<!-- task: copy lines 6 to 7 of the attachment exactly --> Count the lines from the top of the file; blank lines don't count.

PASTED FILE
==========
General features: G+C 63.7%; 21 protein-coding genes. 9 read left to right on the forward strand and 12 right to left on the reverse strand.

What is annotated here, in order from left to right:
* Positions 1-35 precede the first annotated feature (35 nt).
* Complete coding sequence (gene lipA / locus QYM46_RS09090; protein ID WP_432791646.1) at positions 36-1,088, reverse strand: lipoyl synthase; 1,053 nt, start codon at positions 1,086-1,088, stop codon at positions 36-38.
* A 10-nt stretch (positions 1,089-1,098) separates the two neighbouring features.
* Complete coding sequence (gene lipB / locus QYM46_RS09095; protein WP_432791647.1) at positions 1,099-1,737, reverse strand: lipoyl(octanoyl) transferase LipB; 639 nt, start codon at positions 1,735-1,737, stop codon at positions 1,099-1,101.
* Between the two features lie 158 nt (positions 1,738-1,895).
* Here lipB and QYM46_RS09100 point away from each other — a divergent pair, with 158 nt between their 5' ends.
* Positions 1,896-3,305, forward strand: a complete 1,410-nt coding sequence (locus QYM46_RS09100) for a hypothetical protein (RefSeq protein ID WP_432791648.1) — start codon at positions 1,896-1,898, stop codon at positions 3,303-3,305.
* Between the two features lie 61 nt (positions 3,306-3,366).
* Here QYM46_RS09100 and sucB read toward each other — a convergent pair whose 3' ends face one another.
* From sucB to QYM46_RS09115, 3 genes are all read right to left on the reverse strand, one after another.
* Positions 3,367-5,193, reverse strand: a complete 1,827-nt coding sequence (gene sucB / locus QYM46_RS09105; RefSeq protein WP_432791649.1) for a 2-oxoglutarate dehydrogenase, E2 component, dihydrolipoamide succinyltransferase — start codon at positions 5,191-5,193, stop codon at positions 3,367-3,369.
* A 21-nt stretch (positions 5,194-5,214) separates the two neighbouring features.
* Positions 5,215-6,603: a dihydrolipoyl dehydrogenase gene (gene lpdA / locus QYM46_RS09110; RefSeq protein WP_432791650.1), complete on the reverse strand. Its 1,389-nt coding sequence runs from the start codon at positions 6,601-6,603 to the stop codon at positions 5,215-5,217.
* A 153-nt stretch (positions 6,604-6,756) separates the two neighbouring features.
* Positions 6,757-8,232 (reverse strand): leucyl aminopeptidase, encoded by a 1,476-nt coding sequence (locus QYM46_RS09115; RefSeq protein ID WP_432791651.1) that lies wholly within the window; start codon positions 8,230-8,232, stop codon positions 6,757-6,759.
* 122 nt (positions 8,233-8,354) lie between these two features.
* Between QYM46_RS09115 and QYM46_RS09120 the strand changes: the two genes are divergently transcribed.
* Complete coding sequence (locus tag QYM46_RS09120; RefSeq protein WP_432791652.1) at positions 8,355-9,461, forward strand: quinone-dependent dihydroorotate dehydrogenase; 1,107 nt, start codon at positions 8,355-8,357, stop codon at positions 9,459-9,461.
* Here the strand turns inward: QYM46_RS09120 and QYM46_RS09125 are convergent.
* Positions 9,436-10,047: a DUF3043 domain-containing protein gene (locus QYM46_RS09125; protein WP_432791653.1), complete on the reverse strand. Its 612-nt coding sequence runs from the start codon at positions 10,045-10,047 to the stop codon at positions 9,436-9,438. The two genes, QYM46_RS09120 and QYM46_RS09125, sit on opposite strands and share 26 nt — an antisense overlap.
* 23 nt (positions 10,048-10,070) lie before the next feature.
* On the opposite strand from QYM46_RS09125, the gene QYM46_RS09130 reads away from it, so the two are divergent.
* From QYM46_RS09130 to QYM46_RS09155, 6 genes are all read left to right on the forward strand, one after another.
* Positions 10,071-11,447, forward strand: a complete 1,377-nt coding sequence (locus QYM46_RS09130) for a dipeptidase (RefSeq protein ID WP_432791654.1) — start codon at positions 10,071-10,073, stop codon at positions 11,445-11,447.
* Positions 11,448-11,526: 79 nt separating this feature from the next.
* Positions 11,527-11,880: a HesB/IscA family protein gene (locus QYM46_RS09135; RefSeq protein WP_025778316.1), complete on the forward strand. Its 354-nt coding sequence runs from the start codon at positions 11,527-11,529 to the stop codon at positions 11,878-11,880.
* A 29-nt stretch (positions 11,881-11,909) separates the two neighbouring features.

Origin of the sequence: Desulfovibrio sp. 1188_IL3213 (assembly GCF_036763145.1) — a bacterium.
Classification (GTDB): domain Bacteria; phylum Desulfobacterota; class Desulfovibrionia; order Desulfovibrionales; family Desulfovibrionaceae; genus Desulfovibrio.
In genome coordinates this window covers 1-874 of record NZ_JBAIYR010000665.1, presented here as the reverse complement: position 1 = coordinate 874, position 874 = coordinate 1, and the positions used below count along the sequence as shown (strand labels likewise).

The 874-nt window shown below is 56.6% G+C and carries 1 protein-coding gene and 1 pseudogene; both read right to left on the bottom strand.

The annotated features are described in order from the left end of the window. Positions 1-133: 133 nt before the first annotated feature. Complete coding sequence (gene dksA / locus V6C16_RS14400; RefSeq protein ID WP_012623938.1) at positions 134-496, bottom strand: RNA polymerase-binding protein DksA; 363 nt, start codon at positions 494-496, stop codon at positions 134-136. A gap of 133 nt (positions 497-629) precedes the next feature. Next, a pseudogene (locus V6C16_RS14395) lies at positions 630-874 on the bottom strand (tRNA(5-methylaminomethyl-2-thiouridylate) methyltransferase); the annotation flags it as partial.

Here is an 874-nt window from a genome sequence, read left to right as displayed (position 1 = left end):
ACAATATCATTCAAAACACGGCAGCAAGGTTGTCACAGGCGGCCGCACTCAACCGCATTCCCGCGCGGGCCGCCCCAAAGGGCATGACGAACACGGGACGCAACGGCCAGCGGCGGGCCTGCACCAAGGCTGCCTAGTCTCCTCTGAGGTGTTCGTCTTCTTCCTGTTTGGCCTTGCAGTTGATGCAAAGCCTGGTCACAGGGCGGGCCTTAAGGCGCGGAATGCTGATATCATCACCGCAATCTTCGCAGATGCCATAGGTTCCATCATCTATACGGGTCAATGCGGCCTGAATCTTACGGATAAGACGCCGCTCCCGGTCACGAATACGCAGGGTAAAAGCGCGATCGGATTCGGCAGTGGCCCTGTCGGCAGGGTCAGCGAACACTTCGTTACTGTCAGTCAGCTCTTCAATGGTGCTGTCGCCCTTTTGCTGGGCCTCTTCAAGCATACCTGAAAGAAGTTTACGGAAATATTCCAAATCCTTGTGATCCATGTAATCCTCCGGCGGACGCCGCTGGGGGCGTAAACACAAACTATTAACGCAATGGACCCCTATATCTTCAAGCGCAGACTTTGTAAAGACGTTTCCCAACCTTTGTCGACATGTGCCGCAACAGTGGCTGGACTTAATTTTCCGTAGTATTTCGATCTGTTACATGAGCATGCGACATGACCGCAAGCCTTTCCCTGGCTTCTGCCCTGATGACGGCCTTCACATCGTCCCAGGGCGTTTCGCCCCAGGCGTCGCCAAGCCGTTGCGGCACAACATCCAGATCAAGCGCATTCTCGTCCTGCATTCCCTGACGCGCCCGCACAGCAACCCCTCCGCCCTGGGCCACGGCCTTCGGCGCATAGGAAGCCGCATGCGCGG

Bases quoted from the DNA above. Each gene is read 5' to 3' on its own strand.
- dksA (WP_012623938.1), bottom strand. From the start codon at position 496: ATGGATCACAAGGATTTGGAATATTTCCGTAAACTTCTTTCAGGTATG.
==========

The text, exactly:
* Complete coding sequence (gene lipB / locus QYM46_RS09095; protein WP_432791647.1) at positions 1,099-1,737, reverse strand: lipoyl(octanoyl) transferase LipB; 639 nt, start codon at positions 1,735-1,737, stop codon at positions 1,099-1,101.
* Between the two features lie 158 nt (positions 1,738-1,895).